Pilots accustomed to flying highly capable, go-anywhere professional equipment may be slow to recalibrate their sense of what’s feasible when stepping down to more typical owner-flown aircraft. Given one dubious decision or a bit of bad luck, those constraints can reassert themselves in a hurry.
Just before 7:45 p.m. on Dec. 17, 2015, the pilot of an amateur-built Van's Aircraft RV-4 radioed Tallahassee, Florida’s air traffic control tower to declare an emergency. The pilot reported having entered instrument meteorological conditions at an altitude of 1,500 feet, “and I gotta be honest, sir, my airplane is not capable of IFR.” Radio and radar contact were lost within the next minute. Radar track data showed the airplane making a 180-degree left turn in 43 seconds, then a 90-degree right turn in 37 seconds before dropping off the scope at an altitude of 1,200 feet. About 9 a.m. the next day, searchers from the Madison County Sheriff’s Office found the wreckage in a pine forest a quarter mile from the last radar hit. There was no wreckage path through the trees, suggesting a nearly vertical impact.
There’s no question that in a suitable airplane, the flight would have been well within the pilot’s abilities. He was an active U.S. Navy flight instructor tasked with giving advanced instruction in the T-45C Goshawk jet. Naval records show that he was qualified to conduct not just day and night familiarization and instrument training, but also teach two- and four-ship formation, night formation, and single-ship low-level navigation flights. In addition to more than 1,850 hours of military experience, he’d logged 218 hours of civilian flight time that included 126 hours in the RV, which he’d bought from its builder some 15 months earlier. And one week before the accident, he’d earned his civilian flight instructor’s certificate for the express purpose of teaching his college-age cousin to fly.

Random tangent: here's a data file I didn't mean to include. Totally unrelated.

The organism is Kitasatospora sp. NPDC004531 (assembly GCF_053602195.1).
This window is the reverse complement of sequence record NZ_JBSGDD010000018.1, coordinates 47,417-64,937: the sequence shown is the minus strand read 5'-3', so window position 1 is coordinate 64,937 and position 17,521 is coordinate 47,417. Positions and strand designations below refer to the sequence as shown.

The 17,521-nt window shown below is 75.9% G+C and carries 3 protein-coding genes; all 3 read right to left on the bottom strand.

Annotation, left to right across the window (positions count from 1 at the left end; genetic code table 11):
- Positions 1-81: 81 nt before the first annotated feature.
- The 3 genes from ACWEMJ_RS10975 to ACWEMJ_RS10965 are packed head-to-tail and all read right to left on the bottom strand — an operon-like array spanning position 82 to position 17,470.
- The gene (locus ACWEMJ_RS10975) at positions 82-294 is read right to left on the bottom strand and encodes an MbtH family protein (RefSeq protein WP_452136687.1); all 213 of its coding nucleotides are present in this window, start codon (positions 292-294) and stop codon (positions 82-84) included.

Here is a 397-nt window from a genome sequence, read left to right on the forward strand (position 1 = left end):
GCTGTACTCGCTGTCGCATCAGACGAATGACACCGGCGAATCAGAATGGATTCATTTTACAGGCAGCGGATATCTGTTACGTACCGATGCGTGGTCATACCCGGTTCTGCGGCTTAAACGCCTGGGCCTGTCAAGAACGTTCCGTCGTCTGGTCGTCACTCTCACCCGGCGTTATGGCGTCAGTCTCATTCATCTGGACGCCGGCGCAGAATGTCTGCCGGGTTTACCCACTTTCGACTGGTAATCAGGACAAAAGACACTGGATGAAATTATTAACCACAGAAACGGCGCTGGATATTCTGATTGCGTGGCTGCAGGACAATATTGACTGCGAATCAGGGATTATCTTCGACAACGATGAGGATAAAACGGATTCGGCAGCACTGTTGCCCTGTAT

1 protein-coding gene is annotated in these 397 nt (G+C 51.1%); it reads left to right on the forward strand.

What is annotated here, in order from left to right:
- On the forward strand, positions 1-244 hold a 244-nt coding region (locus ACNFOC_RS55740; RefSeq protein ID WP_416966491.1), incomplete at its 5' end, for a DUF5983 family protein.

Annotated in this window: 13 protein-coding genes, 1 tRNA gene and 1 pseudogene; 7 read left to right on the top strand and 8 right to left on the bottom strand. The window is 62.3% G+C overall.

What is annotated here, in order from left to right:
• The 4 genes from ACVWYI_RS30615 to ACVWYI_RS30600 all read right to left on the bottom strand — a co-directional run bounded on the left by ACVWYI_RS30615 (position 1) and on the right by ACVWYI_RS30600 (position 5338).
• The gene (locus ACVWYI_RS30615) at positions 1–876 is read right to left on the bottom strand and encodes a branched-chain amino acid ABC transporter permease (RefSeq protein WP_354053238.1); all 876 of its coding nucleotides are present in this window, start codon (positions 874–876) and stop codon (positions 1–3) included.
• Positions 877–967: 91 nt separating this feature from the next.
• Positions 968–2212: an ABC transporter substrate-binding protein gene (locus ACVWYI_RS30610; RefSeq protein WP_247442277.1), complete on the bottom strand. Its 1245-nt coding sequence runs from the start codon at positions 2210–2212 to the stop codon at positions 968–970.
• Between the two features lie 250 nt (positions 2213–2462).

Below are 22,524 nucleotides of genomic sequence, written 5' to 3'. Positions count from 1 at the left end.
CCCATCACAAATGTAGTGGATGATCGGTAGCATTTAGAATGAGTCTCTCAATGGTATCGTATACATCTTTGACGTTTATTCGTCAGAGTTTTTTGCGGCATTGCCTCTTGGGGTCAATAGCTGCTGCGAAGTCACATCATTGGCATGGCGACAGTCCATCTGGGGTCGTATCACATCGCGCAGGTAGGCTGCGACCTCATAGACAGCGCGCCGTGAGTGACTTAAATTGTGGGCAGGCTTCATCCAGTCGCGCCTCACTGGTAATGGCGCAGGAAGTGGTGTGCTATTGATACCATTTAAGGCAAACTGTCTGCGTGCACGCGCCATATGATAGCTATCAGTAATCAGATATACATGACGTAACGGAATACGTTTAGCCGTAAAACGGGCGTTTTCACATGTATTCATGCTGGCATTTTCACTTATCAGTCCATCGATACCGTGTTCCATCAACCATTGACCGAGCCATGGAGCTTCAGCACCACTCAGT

Earlier that day, he’d flown from his base in Meridian, Mississippi, to the Apopka Airport northwest of Orlando to pick her up. They’d planned to stop for fuel in Tallahassee on the way back to Meridian, where she’d get some initial flight training during her spring break. The pilot’s father described them both as “very driven and highly motivated individuals who pushed themselves to squeeze the experience of her learning to fly a small plane into already crowded lives.”
While airborne over Alabama at 2:25 p.m., the pilot had contacted flight service for a weather briefing. Airmets for turbulence, icing, and IFR conditions were all in effect at his location at that time, and a center weather advisory described a line of showers with embedded thunderstorms that were moving northeastward at 40 knots between him and his destination. He did not get an updated briefing before leaving Apopka at 6 p.m., but did talk to a local flight instructor who was a former FAA inspector and accident scene investigator and had also worked as a flight service briefer. That gentleman recalled telling the pilot that the weather was “really bad along a line from just west of Tallahassee and to the northeast,” with an approaching cold front pushing a line of showers, low ceilings, and diminished visibility to the east. He later told investigators that the pilot agreed but was “in a hurry,” adding that “had he been a less qualified pilot, I would have taken him back inside and gone over the weather in detail with him.”
It was already dark when the RV took off; civil twilight had ended, and the moon was obscured by clouds. The pilot requested and obtained flight following services, and several times controllers advised him of precipitation ahead. At 7:08 p.m. the pilot told Jacksonville Approach that he was diverting to Thomasville, Georgia, north-northeast of his current location, “for better weather,” but the flight continued to track northwest and then due west. It flew out of radar coverage at 7:22 p.m., but was picked up again four minutes before the accident.
Among the items found in the wreckage were his cousin’s student pilot certificate ... and her brand-new logbook, with no lines yet filled in.